Facilitating college writers' revisions within a generative-evaluative computerized prompting framework
Computers and Composition Volume 13, Number 1, ISSN 8755-4615 Publisher: Elsevier Ltd
Many who teach and/or study writing processes report that college writers do not routinely revise their own texts. Some also suggest strategies for instructional intervention that support writers in revising their work. This study explored the effects of generative and evaluative computerized writing prompts on the revision efforts of college students enrolled in an elective intermediate composition course. The purpose of the study was to discover whether students who had access to the computer prompts would revise more extensively (carry out more meaningful revision operations) and successfully (produce better quality texts) than those with No-Prompting assistance. Twenty-four students, divided randomly into two groups of 12, composed an in-class writing assignment during two 1-hour writing sessions. All keystrokes from both composing sessions were recorded and then played back to analyze revisions. Completed essays were judged by trained raters on two scales to measure product quality. Results support the assumption that explicit strategies via writing prompts would engage students in revising their texts.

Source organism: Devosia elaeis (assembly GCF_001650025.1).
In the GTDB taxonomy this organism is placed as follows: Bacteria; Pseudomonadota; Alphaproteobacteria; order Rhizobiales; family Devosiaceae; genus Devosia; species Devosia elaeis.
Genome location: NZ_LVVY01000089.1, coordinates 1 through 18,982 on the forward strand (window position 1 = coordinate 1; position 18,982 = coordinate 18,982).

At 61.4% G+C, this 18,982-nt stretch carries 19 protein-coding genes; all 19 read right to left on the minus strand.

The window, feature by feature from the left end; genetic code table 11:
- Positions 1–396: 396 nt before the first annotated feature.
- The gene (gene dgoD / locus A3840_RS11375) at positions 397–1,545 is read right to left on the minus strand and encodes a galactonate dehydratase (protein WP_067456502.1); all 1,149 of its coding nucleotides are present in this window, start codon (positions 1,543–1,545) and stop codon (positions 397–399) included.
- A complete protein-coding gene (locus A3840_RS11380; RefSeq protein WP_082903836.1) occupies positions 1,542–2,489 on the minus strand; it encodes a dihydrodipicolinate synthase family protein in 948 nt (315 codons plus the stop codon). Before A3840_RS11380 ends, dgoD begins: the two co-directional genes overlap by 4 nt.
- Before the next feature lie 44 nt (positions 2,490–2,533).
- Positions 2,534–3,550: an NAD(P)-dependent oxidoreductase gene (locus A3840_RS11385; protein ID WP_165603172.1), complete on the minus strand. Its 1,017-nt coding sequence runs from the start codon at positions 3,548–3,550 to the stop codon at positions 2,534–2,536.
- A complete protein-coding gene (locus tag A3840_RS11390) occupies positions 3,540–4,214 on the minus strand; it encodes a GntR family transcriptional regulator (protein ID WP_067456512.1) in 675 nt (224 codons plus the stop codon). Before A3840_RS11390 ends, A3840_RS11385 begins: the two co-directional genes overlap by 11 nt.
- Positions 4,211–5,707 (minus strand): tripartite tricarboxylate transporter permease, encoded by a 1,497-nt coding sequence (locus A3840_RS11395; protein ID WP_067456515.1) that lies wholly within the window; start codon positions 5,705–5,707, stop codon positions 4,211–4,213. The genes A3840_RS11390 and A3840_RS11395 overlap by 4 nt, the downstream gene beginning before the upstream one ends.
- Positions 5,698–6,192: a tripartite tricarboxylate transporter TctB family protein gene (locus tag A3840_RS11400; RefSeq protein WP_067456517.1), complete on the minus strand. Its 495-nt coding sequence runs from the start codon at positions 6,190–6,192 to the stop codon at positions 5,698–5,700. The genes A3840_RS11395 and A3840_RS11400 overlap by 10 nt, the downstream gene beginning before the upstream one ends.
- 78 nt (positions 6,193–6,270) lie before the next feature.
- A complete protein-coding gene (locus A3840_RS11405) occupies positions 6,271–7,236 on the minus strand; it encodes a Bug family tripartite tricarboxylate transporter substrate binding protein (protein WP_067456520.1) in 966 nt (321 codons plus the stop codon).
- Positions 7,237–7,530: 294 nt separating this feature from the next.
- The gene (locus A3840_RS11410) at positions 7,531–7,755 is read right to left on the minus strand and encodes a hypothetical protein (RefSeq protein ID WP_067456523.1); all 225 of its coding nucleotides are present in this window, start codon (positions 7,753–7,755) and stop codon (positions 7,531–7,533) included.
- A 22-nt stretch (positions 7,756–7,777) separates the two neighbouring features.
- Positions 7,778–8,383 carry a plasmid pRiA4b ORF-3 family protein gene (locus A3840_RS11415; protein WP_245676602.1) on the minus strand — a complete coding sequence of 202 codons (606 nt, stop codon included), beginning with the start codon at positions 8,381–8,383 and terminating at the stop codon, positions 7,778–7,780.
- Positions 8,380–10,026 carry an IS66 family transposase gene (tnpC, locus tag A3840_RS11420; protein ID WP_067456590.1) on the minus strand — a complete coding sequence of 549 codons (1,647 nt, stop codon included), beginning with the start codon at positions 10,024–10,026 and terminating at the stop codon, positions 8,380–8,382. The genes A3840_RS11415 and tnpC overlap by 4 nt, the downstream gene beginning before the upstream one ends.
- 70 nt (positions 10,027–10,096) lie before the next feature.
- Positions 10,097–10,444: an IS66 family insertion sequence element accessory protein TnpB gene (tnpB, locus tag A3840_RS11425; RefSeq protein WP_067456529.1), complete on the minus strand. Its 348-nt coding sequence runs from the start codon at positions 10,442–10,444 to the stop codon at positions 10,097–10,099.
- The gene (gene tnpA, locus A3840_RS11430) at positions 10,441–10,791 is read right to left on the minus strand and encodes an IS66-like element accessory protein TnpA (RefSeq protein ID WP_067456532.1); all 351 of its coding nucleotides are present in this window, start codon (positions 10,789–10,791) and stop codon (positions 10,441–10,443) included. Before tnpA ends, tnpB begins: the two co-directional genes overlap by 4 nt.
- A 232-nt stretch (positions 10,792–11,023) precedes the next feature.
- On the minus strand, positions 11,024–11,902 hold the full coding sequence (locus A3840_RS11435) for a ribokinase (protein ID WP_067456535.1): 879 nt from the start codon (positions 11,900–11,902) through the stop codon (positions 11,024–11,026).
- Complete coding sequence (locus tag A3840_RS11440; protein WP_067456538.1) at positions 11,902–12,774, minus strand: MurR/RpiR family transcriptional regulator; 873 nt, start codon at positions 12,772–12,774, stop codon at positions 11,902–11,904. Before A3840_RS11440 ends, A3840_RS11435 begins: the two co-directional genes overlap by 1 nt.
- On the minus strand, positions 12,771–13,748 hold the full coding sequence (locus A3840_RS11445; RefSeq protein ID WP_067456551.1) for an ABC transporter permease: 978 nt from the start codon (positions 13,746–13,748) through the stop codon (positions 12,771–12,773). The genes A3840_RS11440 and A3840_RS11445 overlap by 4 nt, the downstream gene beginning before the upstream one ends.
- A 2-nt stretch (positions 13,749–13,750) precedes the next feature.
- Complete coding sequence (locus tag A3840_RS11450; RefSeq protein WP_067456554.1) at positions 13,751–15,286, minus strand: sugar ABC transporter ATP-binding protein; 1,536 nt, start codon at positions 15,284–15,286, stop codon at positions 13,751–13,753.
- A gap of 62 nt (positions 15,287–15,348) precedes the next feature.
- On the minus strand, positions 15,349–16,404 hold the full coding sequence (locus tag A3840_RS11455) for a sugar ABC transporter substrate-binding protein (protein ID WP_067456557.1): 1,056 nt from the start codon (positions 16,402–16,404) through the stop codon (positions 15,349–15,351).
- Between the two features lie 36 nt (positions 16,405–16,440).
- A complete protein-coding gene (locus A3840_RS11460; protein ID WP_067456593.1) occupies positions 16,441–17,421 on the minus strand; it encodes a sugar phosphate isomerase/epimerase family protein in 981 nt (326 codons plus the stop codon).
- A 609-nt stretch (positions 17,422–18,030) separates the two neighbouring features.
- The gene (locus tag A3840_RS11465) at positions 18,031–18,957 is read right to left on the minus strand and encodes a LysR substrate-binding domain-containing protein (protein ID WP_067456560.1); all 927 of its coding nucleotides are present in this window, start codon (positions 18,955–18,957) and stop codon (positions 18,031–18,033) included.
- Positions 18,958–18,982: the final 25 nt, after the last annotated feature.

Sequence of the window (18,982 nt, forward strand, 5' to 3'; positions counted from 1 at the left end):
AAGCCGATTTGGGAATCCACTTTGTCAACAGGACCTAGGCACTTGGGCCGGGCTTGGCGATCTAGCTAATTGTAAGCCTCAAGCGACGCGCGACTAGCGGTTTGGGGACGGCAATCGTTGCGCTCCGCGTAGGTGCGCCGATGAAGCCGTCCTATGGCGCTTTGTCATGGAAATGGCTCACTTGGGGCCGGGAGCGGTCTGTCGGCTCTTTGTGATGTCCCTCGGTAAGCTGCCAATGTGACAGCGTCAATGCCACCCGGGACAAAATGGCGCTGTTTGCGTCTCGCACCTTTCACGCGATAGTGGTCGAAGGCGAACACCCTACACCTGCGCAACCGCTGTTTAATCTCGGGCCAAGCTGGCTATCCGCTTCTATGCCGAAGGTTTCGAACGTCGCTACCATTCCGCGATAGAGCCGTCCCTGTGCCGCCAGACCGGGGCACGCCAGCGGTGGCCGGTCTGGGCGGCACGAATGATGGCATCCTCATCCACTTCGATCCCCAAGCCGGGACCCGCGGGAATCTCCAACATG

Reynolds, T.H. & Bonk, C.J. (1996). Facilitating college writers' revisions within a generative-evaluative computerized prompting framework. Computers and Composition, 13(1), 93-108. Elsevier Ltd.